Last Call: What do you want for your first post-quarantine meal?

Illustration for article titled Last Call: What do you want for your first post-quarantine meal?
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Last week, bars and restaurants in several states across this fair nation began to reopen. The news was filled with photos of Wisconsinites packing themselves into bars and Atlantans carelessly sprawled on the grass in outdoor shopping malls, sipping wine and asserting their right to live freely. This was followed by much tutting on social media, but probably a fair amount of private envy. How nice it would be to sit at a bar, to eat some nice greasy bar food and drink a beer and watch the game (remember games?) and talk to complete strangers!


In Illinois, where I live, everything is still closed. On Saturday my dog, Joe, and I went to visit my mom. We had a socially distanced chat in the backyard while Joe chased after tennis balls and rolled in the grass, and then we all went for a socially distanced walk, during which we passed a house where the inhabitants were celebrating someone’s graduation from business school with a backyard barbecue (not socially distanced, we suspected). The smell of cooking meat came wafting over the fence and my mother inhaled it sadly. She has spoken often over the past few months of her wish to have a nice, grilled hamburger. Ideally, this would be at one of the nearby dive bars that also does great onion rings and chili, but at this point, she’s not choosy. She’s almost ready to buy a hibachi and risk censure by her neighborhood homeowners association in order to have one.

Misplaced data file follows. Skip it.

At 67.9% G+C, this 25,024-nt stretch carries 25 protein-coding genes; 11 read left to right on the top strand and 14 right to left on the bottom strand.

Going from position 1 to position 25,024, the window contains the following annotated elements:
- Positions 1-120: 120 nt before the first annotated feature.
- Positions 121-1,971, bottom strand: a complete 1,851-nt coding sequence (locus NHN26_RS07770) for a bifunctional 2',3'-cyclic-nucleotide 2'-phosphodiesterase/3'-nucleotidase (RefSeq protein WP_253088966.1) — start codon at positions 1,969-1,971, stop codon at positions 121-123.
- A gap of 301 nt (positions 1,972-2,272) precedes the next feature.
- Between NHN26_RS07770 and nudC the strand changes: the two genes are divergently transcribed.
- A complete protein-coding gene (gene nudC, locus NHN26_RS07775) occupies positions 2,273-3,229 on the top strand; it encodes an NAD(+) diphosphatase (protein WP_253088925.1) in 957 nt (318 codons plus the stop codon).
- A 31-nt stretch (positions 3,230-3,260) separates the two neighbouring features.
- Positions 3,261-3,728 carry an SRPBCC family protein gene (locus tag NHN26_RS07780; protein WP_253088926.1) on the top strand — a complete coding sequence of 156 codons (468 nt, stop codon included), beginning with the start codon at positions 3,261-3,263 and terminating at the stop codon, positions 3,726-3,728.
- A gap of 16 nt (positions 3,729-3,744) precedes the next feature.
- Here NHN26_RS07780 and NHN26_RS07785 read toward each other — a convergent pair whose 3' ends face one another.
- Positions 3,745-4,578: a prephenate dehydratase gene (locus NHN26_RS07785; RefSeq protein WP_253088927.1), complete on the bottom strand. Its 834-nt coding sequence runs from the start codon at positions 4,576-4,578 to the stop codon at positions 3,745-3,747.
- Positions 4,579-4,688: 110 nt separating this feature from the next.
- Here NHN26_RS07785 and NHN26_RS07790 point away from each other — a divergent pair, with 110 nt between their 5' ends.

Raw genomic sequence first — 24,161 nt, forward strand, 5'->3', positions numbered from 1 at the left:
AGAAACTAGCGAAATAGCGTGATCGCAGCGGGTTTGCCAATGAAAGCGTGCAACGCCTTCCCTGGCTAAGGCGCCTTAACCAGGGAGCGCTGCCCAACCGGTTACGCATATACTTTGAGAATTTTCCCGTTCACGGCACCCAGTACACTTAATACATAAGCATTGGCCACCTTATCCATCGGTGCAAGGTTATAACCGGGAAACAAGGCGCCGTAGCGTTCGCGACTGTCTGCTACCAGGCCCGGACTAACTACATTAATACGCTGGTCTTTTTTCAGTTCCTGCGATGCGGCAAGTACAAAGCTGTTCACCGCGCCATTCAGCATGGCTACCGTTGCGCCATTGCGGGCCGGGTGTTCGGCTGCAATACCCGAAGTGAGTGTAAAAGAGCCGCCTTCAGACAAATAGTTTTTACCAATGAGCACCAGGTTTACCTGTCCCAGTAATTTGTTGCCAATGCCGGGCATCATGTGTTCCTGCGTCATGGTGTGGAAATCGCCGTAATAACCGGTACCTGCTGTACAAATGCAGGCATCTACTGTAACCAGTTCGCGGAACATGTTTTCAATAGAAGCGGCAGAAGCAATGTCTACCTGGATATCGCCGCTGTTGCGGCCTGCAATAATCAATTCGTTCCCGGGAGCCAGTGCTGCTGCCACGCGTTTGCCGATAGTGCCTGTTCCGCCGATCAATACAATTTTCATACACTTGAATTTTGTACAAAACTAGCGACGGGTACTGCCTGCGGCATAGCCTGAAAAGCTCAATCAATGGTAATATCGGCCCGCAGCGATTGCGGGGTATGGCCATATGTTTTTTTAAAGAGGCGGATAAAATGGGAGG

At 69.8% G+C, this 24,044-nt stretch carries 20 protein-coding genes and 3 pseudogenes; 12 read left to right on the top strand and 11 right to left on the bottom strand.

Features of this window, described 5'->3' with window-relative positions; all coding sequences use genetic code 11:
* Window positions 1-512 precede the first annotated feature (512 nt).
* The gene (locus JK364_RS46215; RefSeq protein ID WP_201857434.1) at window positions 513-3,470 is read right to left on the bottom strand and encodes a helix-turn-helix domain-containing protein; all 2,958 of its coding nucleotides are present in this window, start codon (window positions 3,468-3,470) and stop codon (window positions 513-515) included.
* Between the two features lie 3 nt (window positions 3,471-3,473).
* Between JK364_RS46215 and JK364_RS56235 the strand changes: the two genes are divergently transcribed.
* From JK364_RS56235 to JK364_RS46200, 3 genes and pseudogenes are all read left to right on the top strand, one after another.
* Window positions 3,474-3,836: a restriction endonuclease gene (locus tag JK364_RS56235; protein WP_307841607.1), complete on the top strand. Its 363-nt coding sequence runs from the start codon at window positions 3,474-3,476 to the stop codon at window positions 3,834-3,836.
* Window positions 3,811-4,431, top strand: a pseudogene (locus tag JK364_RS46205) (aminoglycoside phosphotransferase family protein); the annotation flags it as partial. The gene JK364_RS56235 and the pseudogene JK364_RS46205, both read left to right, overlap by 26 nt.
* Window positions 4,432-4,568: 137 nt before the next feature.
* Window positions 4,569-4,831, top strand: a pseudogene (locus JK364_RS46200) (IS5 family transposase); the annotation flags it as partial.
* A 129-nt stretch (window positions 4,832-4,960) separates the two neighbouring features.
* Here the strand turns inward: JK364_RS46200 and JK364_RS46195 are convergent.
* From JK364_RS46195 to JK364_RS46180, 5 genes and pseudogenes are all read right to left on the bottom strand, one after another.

I, too, would like a nice, juicy bar burger. That was my last meal out before I went into quarantine. I have a grill at home, but somehow it’s just not the same. So a pub burger, medium-rare, with American cheese and extra-crispy fries is probably what I’d go for, too. Or maybe Korean barbecue. Or Chinese hot pot. Or dim sum. Or a nice cocktail at my local bar, where they once had a dog birthday party... It’s so hard to choose!

What’s the first thing you’ll have when you get out again?

Associate editor of The Takeout. Chicagoan. Owned by dog.


Brick HardMeat

It’s no one thing, but an experience — strolling through Pike Place and grabbing a curry beef bun from Mee Sum Pastry, checking the line at Pike Place Chowder, maybe grab some fried chicken liver from the Chicken Valley stall and watch the fish mongers toss some salmon around, pop into Piroshky Piroshky for a cardamom braid or a poppy seed roll, finish up with something refreshing from Rachel’s Ginger Beer and then when the season is right grab a dozen live oysters or a bunch of fresh garlic scapes to bring home for dinner. All the while weaving through crowds of eccentric locals and tourists from around the world, listening to the maniac on the corner bang out beautiful music on an upright piano (how did it get it there?), looking at hand crafted gifts and art for my wife’s birthday or for Father’s Day or just to look at, and staring out over the Sound.

This was a typical Saturday for me when I lived in downtown Seattle. When I moved out to the burbs it became a rarer treat but still something I knew I could do if I played my cards right and the stars were in alignment. Now I don’t think I’ll ever have a day like this again.